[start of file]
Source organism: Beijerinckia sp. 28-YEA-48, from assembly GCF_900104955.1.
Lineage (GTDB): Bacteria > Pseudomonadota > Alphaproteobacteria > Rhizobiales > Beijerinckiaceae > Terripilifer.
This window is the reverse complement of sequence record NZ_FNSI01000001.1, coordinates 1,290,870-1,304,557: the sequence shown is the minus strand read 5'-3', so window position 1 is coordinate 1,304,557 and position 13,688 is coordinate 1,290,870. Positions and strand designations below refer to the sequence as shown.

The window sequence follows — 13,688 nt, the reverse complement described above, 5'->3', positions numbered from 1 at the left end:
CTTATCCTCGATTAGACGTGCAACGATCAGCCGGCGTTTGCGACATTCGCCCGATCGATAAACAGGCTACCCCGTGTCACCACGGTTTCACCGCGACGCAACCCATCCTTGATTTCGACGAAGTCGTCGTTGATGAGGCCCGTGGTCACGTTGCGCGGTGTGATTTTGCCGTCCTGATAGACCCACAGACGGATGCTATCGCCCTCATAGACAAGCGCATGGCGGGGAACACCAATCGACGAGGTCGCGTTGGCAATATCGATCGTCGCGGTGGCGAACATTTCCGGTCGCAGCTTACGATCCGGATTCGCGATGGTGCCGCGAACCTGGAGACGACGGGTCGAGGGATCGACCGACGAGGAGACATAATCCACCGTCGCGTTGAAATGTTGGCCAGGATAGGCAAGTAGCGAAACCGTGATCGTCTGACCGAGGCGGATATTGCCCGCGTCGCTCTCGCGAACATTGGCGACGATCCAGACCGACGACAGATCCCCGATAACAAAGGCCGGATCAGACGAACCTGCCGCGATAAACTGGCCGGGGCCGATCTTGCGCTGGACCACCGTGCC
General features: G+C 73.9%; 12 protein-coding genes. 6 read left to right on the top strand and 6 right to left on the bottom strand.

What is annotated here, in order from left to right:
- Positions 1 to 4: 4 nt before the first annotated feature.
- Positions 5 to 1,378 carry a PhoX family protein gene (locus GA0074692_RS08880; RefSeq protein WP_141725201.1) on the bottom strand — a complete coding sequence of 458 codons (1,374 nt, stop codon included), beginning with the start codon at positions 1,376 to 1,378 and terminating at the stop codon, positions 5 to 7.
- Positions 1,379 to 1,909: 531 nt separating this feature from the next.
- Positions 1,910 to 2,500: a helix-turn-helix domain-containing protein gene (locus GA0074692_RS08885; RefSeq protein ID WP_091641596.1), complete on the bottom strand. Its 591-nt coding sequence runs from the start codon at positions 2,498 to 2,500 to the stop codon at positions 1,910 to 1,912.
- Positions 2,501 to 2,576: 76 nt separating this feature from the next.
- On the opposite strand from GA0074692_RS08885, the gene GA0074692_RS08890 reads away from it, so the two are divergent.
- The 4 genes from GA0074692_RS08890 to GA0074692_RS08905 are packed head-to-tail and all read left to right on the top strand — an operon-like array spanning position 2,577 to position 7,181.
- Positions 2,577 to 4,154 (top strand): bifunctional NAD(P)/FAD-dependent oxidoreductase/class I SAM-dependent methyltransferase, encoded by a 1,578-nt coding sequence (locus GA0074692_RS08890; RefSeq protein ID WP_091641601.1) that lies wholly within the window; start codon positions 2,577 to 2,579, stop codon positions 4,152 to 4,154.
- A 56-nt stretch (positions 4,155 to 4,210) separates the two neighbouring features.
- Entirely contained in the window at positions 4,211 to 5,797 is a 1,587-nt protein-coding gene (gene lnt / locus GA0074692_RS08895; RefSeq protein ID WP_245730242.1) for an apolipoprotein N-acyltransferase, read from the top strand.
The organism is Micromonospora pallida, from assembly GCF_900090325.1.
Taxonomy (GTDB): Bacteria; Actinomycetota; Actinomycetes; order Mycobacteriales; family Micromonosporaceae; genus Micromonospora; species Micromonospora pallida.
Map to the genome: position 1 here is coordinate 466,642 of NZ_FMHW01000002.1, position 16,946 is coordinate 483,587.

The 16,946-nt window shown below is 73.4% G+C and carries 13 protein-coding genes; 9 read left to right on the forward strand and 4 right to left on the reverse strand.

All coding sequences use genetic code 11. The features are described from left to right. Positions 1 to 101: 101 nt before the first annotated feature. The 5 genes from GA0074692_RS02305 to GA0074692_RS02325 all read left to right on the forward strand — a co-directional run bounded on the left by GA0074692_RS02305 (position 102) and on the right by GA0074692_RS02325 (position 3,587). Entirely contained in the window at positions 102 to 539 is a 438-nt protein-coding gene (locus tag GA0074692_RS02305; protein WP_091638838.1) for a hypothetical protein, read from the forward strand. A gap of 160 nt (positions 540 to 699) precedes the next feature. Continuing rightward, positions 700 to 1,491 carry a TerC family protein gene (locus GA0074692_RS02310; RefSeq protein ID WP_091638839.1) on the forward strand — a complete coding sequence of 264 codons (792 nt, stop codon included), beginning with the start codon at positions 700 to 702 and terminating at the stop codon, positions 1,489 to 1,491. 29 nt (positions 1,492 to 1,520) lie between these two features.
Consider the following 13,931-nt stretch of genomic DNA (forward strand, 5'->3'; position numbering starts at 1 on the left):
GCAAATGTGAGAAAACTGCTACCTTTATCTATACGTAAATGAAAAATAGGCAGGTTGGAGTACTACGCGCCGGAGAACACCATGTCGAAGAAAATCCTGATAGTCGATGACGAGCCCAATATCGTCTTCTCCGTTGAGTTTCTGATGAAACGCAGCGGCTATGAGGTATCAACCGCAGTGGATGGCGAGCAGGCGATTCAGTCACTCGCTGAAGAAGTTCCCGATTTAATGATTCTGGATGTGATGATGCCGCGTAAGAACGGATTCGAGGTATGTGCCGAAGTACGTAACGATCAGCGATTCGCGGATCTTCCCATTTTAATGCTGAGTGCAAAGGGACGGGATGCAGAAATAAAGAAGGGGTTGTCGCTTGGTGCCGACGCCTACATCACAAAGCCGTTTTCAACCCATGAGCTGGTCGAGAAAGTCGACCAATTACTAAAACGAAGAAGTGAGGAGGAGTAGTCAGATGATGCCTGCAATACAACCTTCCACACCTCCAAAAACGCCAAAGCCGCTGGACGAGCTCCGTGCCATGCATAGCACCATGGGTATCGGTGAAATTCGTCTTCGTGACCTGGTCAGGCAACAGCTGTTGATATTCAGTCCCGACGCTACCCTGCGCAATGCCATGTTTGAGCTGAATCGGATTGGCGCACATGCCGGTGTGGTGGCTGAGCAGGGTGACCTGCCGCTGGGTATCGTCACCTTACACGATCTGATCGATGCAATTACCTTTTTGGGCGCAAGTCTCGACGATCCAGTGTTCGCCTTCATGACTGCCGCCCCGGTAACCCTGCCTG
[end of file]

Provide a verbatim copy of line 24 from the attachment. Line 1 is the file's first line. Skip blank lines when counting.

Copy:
GCAAATGTGAGAAAACTGCTACCTTTATCTATACGTAAATGAAAAATAGGCAGGTTGGAGTACTACGCGCCGGAGAACACCATGTCGAAGAAAATCCTGATAGTCGATGACGAGCCCAATATCGTCTTCTCCGTTGAGTTTCTGATGAAACGCAGCGGCTATGAGGTATCAACCGCAGTGGATGGCGAGCAGGCGATTCAGTCACTCGCTGAAGAAGTTCCCGATTTAATGATTCTGGATGTGATGATGCCGCGTAAGAACGGATTCGAGGTATGTGCCGAAGTACGTAACGATCAGCGATTCGCGGATCTTCCCATTTTAATGCTGAGTGCAAAGGGACGGGATGCAGAAATAAAGAAGGGGTTGTCGCTTGGTGCCGACGCCTACATCACAAAGCCGTTTTCAACCCATGAGCTGGTCGAGAAAGTCGACCAATTACTAAAACGAAGAAGTGAGGAGGAGTAGTCAGATGATGCCTGCAATACAACCTTCCACACCTCCAAAAACGCCAAAGCCGCTGGACGAGCTCCGTGCCATGCATAGCACCATGGGTATCGGTGAAATTCGTCTTCGTGACCTGGTCAGGCAACAGCTGTTGATATTCAGTCCCGACGCTACCCTGCGCAATGCCATGTTTGAGCTGAATCGGATTGGCGCACATGCCGGTGTGGTGGCTGAGCAGGGTGACCTGCCGCTGGGTATCGTCACCTTACACGATCTGATCGATGCAATTACCTTTTTGGGCGCAAGTCTCGACGATCCAGTGTTCGCCTTCATGACTGCCGCCCCGGTAACCCTGCCTG